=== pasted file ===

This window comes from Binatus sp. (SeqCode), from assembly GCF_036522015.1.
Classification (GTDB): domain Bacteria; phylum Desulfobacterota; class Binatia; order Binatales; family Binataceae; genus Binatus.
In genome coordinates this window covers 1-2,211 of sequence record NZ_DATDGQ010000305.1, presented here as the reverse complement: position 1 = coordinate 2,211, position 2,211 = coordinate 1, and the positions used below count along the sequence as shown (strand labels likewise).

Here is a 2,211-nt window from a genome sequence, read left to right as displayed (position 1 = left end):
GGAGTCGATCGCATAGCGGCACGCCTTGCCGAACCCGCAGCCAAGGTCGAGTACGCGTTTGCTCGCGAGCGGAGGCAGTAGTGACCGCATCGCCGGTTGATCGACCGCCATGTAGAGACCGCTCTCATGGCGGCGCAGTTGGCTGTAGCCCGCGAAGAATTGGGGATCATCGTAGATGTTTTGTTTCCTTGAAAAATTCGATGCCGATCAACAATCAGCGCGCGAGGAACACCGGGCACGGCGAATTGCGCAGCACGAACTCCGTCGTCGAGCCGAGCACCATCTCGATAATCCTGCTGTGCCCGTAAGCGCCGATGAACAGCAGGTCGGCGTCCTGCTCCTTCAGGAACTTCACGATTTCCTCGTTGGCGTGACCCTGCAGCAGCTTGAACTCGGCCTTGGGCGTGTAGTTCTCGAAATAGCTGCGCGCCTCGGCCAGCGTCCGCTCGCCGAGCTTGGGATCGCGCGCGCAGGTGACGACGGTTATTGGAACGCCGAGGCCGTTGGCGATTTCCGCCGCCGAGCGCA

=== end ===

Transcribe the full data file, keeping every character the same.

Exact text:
This window comes from Binatus sp. (SeqCode), from assembly GCF_036522015.1.
Classification (GTDB): domain Bacteria; phylum Desulfobacterota; class Binatia; order Binatales; family Binataceae; genus Binatus.
In genome coordinates this window covers 1-2,211 of sequence record NZ_DATDGQ010000305.1, presented here as the reverse complement: position 1 = coordinate 2,211, position 2,211 = coordinate 1, and the positions used below count along the sequence as shown (strand labels likewise).

Here is a 2,211-nt window from a genome sequence, read left to right as displayed (position 1 = left end):
GGAGTCGATCGCATAGCGGCACGCCTTGCCGAACCCGCAGCCAAGGTCGAGTACGCGTTTGCTCGCGAGCGGAGGCAGTAGTGACCGCATCGCCGGTTGATCGACCGCCATGTAGAGACCGCTCTCATGGCGGCGCAGTTGGCTGTAGCCCGCGAAGAATTGGGGATCATCGTAGATGTTTTGTTTCCTTGAAAAATTCGATGCCGATCAACAATCAGCGCGCGAGGAACACCGGGCACGGCGAATTGCGCAGCACGAACTCCGTCGTCGAGCCGAGCACCATCTCGATAATCCTGCTGTGCCCGTAAGCGCCGATGAACAGCAGGTCGGCGTCCTGCTCCTTCAGGAACTTCACGATTTCCTCGTTGGCGTGACCCTGCAGCAGCTTGAACTCGGCCTTGGGCGTGTAGTTCTCGAAATAGCTGCGCGCCTCGGCCAGCGTCCGCTCGCCGAGCTTGGGATCGCGCGCGCAGGTGACGACGGTTATTGGAACGCCGAGGCCGTTGGCGATTTCCGCCGCCGAGCGCA